Anyway, as with so many “green” technologies, you gain some things and lose others.  It’s still a step in the right direction though and perhaps this research and development that Shoreview is participating in will lead to further innovation in this kind of technology.  So I say, excellent!

Read the story here.  (I’m not linking to merely to drive traffic, I honestly read it every single day even though I work there.)



My lovely friend Tracey got me a yogurt maker for my birthday about a month ago.  This is the one she got me.

I’d been wanting one for a while, since I overheard some people in line at the Co-op a few months ago raving about theirs.  Well I will go ahead and rave about mine now… it’s great!  We’re just finishing up our second batch of yogurt and I am amazed at how easy it is.  Adam would like to add: “Especially when your husband does it for you.”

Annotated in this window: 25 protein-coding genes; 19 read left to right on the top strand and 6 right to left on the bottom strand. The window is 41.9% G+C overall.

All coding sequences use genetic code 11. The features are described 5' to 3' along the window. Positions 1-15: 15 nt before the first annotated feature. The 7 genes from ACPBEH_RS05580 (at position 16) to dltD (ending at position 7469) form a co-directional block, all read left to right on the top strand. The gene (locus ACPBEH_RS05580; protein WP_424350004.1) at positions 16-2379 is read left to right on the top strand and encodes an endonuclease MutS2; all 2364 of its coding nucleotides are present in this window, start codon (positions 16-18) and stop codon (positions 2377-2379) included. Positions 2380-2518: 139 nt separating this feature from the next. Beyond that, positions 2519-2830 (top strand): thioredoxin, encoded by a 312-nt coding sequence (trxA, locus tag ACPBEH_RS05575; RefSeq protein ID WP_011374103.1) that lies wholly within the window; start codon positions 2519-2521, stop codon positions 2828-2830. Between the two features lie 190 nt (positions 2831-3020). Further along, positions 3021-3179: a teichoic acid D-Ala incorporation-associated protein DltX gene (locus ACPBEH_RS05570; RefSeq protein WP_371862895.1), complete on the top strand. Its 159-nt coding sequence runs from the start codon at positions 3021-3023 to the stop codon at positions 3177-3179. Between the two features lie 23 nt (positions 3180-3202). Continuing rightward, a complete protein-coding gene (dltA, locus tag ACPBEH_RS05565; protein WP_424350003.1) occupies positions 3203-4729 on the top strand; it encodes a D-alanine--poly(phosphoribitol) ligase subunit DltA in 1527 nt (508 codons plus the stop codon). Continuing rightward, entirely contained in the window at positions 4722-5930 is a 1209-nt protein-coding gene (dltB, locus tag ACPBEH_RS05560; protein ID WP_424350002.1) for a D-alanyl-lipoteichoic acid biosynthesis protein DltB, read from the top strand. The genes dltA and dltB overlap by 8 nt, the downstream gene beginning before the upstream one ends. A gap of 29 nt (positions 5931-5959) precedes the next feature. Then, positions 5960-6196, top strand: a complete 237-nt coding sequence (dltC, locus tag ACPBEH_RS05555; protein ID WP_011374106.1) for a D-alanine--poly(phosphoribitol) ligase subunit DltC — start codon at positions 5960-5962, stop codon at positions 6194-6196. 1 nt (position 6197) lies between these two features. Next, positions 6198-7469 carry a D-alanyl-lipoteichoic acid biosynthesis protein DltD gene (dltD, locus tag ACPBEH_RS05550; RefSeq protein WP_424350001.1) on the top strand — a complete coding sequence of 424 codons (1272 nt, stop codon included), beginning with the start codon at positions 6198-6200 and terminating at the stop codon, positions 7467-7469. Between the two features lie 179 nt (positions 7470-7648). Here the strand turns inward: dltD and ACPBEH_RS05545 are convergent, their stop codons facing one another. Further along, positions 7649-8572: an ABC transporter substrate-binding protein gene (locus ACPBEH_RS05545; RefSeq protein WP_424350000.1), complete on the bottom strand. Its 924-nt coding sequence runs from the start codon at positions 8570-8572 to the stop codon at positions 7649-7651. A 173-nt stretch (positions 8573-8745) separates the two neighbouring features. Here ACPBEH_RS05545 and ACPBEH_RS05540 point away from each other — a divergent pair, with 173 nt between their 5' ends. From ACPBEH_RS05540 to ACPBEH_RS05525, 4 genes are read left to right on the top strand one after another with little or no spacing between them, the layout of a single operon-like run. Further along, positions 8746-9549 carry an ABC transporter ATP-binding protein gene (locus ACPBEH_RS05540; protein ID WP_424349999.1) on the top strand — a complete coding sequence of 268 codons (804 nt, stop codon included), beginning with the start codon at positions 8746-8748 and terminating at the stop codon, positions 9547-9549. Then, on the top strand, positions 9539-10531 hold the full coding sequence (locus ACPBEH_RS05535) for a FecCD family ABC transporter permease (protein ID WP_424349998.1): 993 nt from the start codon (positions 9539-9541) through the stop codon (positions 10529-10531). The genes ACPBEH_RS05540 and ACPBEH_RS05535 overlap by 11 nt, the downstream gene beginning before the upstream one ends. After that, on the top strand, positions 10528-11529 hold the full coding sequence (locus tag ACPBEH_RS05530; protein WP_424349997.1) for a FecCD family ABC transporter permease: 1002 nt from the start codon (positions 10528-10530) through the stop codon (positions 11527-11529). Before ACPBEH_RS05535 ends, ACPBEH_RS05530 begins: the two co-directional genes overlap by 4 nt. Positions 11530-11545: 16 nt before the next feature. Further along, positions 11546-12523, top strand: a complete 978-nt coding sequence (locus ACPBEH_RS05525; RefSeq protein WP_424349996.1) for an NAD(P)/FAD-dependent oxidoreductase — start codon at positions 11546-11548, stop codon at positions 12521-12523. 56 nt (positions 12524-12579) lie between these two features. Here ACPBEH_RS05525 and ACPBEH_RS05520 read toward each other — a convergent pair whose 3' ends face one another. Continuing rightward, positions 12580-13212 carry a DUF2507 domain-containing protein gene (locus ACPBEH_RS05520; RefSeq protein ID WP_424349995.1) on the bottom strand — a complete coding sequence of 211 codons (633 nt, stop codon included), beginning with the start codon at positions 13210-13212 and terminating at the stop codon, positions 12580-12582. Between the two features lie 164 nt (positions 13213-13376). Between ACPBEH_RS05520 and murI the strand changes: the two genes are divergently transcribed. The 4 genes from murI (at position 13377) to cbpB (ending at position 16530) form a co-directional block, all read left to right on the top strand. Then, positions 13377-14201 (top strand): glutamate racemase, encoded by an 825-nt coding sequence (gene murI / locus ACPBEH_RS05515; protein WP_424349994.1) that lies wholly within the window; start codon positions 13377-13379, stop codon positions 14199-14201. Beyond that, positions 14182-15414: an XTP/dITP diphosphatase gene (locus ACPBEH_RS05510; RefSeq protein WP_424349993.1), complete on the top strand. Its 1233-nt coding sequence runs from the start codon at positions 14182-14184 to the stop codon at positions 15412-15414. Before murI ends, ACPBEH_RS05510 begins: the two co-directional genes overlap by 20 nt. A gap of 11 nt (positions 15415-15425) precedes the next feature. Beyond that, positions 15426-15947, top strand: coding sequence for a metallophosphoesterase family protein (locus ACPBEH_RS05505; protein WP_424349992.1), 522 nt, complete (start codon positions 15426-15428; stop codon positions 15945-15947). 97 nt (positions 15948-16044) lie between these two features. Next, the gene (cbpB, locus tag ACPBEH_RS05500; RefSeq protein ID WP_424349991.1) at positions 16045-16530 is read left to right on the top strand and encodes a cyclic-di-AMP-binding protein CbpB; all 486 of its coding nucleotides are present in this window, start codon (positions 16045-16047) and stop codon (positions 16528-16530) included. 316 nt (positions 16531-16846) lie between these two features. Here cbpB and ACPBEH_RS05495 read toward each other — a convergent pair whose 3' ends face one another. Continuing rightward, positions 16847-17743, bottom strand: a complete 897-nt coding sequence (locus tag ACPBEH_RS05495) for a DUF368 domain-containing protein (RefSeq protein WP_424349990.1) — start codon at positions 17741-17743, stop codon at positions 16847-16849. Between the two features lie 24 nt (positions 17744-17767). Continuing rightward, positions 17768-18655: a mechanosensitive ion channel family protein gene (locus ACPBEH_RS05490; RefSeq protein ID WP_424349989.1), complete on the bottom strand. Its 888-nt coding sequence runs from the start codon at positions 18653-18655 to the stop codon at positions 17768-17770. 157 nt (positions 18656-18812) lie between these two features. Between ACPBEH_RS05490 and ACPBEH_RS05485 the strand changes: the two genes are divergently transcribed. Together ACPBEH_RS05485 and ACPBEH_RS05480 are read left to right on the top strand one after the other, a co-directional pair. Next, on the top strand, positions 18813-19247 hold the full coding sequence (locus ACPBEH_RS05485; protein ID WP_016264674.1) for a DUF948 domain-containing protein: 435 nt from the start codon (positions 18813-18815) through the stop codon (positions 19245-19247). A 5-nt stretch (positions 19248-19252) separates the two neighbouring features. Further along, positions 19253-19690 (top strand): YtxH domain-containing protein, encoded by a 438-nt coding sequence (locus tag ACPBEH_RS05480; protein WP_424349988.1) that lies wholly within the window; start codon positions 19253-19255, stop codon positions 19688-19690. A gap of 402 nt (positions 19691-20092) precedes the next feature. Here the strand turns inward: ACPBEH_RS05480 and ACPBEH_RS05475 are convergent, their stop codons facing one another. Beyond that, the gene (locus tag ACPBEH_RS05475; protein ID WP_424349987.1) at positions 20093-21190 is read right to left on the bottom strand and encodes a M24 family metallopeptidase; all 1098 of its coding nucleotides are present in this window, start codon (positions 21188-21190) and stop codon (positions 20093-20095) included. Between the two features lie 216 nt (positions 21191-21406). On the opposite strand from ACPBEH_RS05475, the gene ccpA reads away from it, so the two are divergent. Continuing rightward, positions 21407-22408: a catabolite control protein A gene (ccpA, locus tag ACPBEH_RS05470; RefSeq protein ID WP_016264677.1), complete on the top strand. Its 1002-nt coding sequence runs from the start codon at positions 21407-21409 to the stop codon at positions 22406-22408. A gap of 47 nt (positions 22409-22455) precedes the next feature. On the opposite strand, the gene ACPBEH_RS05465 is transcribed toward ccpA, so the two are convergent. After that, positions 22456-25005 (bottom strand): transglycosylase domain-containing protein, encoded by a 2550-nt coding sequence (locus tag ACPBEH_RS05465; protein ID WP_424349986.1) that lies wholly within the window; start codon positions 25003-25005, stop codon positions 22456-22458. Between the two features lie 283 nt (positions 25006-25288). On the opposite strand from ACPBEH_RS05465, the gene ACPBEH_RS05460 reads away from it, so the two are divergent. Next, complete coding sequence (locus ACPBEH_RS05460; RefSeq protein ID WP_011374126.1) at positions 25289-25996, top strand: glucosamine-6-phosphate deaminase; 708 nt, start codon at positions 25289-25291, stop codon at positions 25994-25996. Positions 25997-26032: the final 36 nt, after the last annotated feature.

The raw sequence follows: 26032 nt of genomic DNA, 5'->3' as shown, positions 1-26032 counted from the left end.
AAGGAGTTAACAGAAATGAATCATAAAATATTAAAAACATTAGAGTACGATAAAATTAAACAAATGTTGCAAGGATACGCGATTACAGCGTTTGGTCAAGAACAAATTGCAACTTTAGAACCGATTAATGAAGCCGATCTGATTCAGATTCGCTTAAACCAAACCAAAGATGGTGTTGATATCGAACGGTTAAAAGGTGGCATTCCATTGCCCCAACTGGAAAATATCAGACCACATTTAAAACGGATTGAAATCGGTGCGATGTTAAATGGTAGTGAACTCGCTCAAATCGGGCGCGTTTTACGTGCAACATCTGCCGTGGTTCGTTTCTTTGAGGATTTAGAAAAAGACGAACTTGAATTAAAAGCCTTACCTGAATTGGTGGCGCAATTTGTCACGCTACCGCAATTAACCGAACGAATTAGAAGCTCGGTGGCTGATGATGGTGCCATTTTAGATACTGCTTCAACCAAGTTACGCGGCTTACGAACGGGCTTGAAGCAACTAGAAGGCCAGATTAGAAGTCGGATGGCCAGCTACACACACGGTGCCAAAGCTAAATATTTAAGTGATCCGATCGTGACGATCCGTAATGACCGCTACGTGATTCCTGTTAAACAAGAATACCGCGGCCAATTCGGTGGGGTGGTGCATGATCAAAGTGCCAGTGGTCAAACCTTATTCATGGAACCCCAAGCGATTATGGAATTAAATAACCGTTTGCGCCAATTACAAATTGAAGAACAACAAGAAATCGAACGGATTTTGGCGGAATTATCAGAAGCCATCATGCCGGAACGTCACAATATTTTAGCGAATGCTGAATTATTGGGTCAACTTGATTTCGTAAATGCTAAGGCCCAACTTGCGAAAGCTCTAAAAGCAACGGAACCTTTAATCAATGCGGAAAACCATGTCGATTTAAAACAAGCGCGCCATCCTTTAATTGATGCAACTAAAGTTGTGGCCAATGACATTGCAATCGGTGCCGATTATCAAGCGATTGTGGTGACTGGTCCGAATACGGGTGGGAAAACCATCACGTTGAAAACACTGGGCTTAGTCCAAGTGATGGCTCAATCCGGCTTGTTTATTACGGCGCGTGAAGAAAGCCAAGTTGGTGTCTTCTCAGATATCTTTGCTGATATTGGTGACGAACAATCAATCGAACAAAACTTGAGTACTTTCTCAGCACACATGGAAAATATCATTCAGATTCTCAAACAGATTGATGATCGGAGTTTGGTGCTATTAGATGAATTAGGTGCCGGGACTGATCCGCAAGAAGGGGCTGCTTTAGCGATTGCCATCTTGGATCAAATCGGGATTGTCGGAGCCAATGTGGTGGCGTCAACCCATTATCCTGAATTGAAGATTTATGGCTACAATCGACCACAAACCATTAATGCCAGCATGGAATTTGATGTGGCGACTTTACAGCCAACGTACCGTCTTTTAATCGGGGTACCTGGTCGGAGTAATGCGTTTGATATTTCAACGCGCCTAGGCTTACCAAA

The best part about it is this:  the per-ounce price is half that of regular yogurt.  We have been buying the big 32 oz. containers of either Stonyfield or Brown Cow yogurt for quite some time (Note: did you know they are one and the same company? Figures.) and we were going through 5 or 6 of them a month.  This got kinda spendy, and the other bummer about it is that Minneapolis does not recycle yogurt containers.  We keep saving them, hoping we’ll figure out something to do with them, but jeez, we have like 100 now!

Our yogurt maker came with 7 6-oz. glass jars that are re-useable.  There are two ways you can get the “culture” to make your milk into yogurt:

1) Use a 1/2 c. of commercial yogurt